The missiles of October.
A self-inflicted crisis of American deterrence.
Armas has been on something of a hiatus for the summer, and unfortunately it may continue a bit further into the autumn, but please rest assured it will return — and thank you for your patience. Unfortunately we must briefly emerge from this hiatus, because the news in the Ukrainian war has become, if not bad, then portentous, and it is important to understand why.
Bear with me here. There is a nuclear war at the end.
The strategic-level course of the war has gone broadly as predicted in this publication, well back in late winter. Having survived the initial shock of invasion — a survival that owed less to formal military preparedness and more to organic popular mobilization — the Ukrainian state was always going to accrete capabilities over time. Its war finances, manpower mobilization, and materiel were going to trend upward with de facto unlimited Western aid. In other words, Ukraine began the war at the nadir of its capacities, and trended upward thence. Russia has experienced the opposite trajectory: it began the war at the apogee of its finances, manpower, and materiel, and has been trending downward since. (The recent Russian mobilization in the wake of the Kharkiv defeats will not meaningfully change this, as the new armies forming will lack materiel and training in equal measure.) The only question was when the upward line of Ukrainian capability would meaningfully intersect with the downward line of Russian warmaking.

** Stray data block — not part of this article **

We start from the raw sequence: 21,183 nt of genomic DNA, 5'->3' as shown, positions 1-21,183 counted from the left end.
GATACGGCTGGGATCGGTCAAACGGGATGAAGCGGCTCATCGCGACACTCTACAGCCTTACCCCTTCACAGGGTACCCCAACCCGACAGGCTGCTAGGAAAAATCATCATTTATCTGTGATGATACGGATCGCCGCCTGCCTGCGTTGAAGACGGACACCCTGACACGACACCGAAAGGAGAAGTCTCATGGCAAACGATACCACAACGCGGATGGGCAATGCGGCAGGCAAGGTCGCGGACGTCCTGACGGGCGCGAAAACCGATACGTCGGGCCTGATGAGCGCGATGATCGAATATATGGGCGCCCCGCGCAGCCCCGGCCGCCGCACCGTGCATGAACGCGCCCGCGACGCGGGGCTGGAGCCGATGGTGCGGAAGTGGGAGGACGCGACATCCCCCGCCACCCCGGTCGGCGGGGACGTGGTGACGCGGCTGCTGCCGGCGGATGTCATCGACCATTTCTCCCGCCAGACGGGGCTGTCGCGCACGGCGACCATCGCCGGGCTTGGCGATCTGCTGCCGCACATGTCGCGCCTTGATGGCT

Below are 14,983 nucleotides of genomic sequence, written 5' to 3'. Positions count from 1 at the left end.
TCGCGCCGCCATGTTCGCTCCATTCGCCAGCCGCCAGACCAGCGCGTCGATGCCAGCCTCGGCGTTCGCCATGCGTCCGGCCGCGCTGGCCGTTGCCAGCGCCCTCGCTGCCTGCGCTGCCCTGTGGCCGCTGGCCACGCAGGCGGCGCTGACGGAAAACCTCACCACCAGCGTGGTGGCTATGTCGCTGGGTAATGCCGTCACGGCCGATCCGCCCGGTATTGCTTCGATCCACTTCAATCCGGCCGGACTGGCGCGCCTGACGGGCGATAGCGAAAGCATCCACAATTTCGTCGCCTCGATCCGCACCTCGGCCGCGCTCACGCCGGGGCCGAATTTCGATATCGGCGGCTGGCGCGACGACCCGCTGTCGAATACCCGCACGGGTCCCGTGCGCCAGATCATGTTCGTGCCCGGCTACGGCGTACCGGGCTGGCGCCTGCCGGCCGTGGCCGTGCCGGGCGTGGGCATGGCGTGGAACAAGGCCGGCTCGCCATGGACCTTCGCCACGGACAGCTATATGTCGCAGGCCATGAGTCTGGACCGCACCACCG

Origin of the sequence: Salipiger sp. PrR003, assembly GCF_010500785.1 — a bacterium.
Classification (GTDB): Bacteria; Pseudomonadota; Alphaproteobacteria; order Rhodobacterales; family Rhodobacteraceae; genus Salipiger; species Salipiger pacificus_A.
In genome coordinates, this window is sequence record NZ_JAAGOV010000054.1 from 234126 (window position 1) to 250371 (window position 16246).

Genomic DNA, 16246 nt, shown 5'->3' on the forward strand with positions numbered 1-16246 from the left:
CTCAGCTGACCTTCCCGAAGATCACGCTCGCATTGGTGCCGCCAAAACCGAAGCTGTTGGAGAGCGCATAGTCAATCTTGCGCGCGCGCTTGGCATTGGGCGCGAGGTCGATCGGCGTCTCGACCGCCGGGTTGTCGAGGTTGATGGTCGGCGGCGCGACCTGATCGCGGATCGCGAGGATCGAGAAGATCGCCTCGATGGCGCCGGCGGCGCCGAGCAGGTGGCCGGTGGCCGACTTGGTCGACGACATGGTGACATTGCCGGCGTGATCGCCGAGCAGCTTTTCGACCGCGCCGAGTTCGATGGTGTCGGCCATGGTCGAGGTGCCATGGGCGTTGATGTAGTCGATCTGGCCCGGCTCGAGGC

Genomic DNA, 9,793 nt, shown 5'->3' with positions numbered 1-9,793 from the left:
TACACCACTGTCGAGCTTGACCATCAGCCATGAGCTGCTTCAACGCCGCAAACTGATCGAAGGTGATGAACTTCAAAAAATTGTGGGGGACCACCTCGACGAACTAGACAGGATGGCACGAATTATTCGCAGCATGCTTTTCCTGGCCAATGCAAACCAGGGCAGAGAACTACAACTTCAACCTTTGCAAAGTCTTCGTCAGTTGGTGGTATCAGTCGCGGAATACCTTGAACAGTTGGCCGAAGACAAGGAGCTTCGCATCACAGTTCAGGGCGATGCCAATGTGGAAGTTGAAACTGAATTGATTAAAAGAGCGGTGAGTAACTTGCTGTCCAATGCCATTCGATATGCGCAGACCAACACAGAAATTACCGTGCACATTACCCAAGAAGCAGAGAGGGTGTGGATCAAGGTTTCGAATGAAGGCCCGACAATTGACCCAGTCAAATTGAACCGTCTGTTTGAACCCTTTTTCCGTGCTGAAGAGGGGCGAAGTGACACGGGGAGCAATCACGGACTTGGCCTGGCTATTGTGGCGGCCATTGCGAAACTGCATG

The answer: late August. The blue on the map here is Ukrainian territory liberated in the thirty days since.
The Russian state and regime, to the extent that they are separable — and they are, although this is more apparent from the perspective of the state than the regime — are therefore faced with a series of challenges. The state’s imperative is to win the war. The regime’s imperative is to survive. The problem now is that the measures necessary to achieve the one are increasingly contrary to the other. You see this clearly in the mass-mobilization decree, which tends toward the preservation of the state (albeit mostly ineffectually) at the risk of the regime. You also see it in Vladimir Putin’s hold-fast orders reportedly issued to Russian defenders at Kherson and the still-fluid northeastern front, which tend toward the preservation of the regime at the risk of the state. This is a dangerous spot in for any autocratic regime, which if unable to reconcile the two institutional imperatives will either drag the state down to destruction with it (the Germany-1945 scenario) or see itself overthrown by the stewards of the state (the Russia-1917 scenario).
We may therefore understand the actions of the Putin regime in this light. The Russian dictator and his apparatus are seeking to achieve two major ends. One is to re-unify the causes of state and regime. The other is to restore a conceptual arena for action for itself, in pushing outward a horizon of uncertainty which has been reduced to a tremendous degree by Ukrainian battlefield dynamism and the restiveness of the Russian general public. This last item may be understood as the Lyapunov horizon, and here at Armas we published a major piece on it just three days after the war began.